What Is Lamb Shank And How Do You Cook It?

Lamb shank is one of the most flavorful parts of the lamb and comes from the shin, which are the foresaddle and hindsaddle, according to The Spruce Eats. This tough cut of meat can become fall off the bone tender when prepared right and goes well with strong flavors.

When making a run to the grocery store, most people pick up beef over lamb. People eat 54 pounds of beef per person per year, and lamb only comes in at half a pound per person, says Food 52. Lamb can tend to be a bit pricier than beef and not be as easy to cook, which explains the staggering difference in pounds eaten. 

While there isn't much to be found when it comes to where this tender piece of meat really originates from, The Washington Post says most recipes come from those who raise sheep for wool. But the Middle East and India have yummy recipes for this piece of meat, too.

What exactly is lamb shank?

There are 10 different places to get meat from on a lamb. The neck, forequarter, shank, rack, short loin, tenderloin, ribs, chump, leg, and the second shank (via True Aussie Beef & Lamb). There are many more cuts besides the lamb shank, but the shank happens to be one of the most inexpensive pieces.

The shank is a pretty tough piece full of a lot of tendons, collagen, and connective tissue, which is why most of the ways people cook them are simmered in a liquid over a low heat. The shank comes with a ton of meat wrapped around a bone, which only enhances the flavor. 

As you now know, there are two different shanks on a lamb. The foreshank is the front and is smaller and the back leg is meatier, but both can give a good cut of lamb shank, says The Spruce Eats. Don't get fooled by the tough and tendon filled description because this piece of meat becomes fork tender within hours.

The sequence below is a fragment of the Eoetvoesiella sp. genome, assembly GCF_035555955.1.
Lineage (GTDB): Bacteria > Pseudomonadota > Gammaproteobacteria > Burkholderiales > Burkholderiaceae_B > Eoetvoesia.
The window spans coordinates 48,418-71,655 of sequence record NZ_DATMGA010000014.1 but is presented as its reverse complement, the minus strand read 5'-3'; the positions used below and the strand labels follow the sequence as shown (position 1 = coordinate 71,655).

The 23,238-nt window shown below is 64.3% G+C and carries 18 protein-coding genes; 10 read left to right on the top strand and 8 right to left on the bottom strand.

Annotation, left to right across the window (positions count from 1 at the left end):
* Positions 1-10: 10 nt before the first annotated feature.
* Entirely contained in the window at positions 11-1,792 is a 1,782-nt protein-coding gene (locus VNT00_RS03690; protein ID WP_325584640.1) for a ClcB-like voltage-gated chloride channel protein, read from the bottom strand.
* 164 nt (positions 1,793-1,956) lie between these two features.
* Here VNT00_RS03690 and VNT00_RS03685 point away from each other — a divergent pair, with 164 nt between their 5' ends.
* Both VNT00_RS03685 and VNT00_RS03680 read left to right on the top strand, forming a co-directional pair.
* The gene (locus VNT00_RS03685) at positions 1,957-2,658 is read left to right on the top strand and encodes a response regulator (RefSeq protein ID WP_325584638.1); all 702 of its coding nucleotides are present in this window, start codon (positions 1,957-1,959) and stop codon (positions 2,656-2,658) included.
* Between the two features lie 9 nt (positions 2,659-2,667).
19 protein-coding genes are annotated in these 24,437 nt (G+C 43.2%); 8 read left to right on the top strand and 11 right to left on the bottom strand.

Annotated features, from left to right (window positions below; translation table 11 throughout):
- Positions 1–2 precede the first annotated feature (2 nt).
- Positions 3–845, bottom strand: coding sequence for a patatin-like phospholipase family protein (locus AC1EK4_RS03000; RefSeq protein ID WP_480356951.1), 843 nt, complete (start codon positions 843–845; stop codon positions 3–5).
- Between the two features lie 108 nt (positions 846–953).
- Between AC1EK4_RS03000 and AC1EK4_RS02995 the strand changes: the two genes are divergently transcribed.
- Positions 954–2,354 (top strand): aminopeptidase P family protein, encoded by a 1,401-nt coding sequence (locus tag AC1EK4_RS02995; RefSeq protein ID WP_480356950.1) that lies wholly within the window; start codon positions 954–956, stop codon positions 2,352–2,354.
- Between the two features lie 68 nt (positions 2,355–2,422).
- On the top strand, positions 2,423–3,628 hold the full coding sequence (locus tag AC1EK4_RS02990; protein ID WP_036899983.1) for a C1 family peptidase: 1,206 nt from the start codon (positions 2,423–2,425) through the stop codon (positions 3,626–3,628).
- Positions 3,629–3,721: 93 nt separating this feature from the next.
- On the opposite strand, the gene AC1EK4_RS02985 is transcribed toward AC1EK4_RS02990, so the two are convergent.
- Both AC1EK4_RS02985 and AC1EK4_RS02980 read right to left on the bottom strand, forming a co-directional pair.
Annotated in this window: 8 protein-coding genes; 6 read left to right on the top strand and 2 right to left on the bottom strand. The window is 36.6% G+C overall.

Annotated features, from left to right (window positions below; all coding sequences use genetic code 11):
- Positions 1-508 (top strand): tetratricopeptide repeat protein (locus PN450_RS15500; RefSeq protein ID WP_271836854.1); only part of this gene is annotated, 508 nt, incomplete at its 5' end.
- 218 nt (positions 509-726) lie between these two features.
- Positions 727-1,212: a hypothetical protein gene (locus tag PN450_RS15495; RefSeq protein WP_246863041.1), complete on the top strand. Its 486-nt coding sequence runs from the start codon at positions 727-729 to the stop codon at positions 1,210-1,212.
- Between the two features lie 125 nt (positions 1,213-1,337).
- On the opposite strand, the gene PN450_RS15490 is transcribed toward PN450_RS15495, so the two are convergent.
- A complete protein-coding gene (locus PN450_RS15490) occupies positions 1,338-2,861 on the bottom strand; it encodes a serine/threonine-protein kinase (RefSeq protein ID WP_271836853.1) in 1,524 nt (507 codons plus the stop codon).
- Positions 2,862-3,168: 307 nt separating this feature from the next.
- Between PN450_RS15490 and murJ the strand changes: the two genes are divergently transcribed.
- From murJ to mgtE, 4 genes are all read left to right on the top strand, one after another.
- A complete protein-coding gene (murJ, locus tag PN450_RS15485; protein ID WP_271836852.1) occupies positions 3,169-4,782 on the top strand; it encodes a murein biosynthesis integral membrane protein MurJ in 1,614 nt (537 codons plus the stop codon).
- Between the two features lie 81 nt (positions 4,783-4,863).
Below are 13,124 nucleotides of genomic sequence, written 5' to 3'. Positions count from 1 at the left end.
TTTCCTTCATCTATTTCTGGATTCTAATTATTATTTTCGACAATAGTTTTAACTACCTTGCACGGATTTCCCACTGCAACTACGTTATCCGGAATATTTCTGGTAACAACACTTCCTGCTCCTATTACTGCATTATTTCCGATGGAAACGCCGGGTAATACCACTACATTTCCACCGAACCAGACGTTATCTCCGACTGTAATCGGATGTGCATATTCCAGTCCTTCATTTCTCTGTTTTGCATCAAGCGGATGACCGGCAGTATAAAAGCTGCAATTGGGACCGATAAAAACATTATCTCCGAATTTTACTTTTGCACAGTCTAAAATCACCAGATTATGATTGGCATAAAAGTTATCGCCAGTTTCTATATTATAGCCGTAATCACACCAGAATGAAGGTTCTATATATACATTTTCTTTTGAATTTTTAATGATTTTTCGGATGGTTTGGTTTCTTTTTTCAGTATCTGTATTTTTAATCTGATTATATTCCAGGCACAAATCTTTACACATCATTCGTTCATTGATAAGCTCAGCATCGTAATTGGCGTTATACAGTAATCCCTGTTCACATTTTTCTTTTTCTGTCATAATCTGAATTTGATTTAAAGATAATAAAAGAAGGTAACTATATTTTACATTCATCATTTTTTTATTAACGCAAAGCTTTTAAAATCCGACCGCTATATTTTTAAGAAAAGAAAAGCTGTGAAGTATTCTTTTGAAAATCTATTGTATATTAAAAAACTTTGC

How do you cook it?

You can actually braise on the stove, bake, slow cook, or Instant Pot lamb shanks, says Cafe Delites. Because they taste best after hours of slow cooking, it is easy to do so in multiple ways. But it seems like slow braising is the star of all cooking methods.

Cafe Delites adds that slow braising in a pot with garlic, onions, beef stock, herbs, and tomato sauce will bring you a delectable stew-like lamb shank seasoned up just right and ever so tender. Much like a pot roast, there is one step that must be done before cooking lamb shanks any way you want. Sear!

Whether in the oven or stove, first start by searing your lamb shanks to get them nice and brown on each side. Then in the same pot, add onions, garlic, carrots, and some seasoning. Once mixed up, you can move on to the next steps.

For a stew or stove top style, add flour to the veggie mix in the pot to thicken it up, then you'll throw in your liquids. This could be wine, stock, and tomato puree. Then you'll add the lamb shank back in, along with herbs like rosemary, parsley, and bay leaves. Simmer on low heat for a couple of hours or until fork tender (via Cafe Delites).

Funny enough, this is the exact same process as you would do for the oven. The only difference is, instead of leaving it on the stove for hours, you'll transfer the oven safe pot into the oven! Make sure it is set to 350 degrees and cook for two hours (via Delish).

Serve with rice, potatoes, or whatever your favorite side dish is!

Is it good for you?

Lamb, in general, is a pretty lean and nutrition-packed meat, according to Healthline. Just 3 ounces of lamb gives someone potassium, vitamin B-12, and 25 grams of protein. Much like other meat, it also provides a good source of selenium, iron, magnesium, and omega-3 fatty acids.

There is, however, a lot of fat in lamb, which is why it's best to not eat every day. Because many cuts on a lamb carry half of their calories from fat, choosing lean cuts is the best option.

Lamb shank is a pretty lean piece of meat and provides niacin and zinc (via Check Your Food). In about 3 ounces of cooked lamb shank, there are between 150 and 185 calories. Of course, you can trim away as much fat as you'd like. The more fat you remove, the lower in calories it'll be, but you may lose some flavor (via LiveStrong).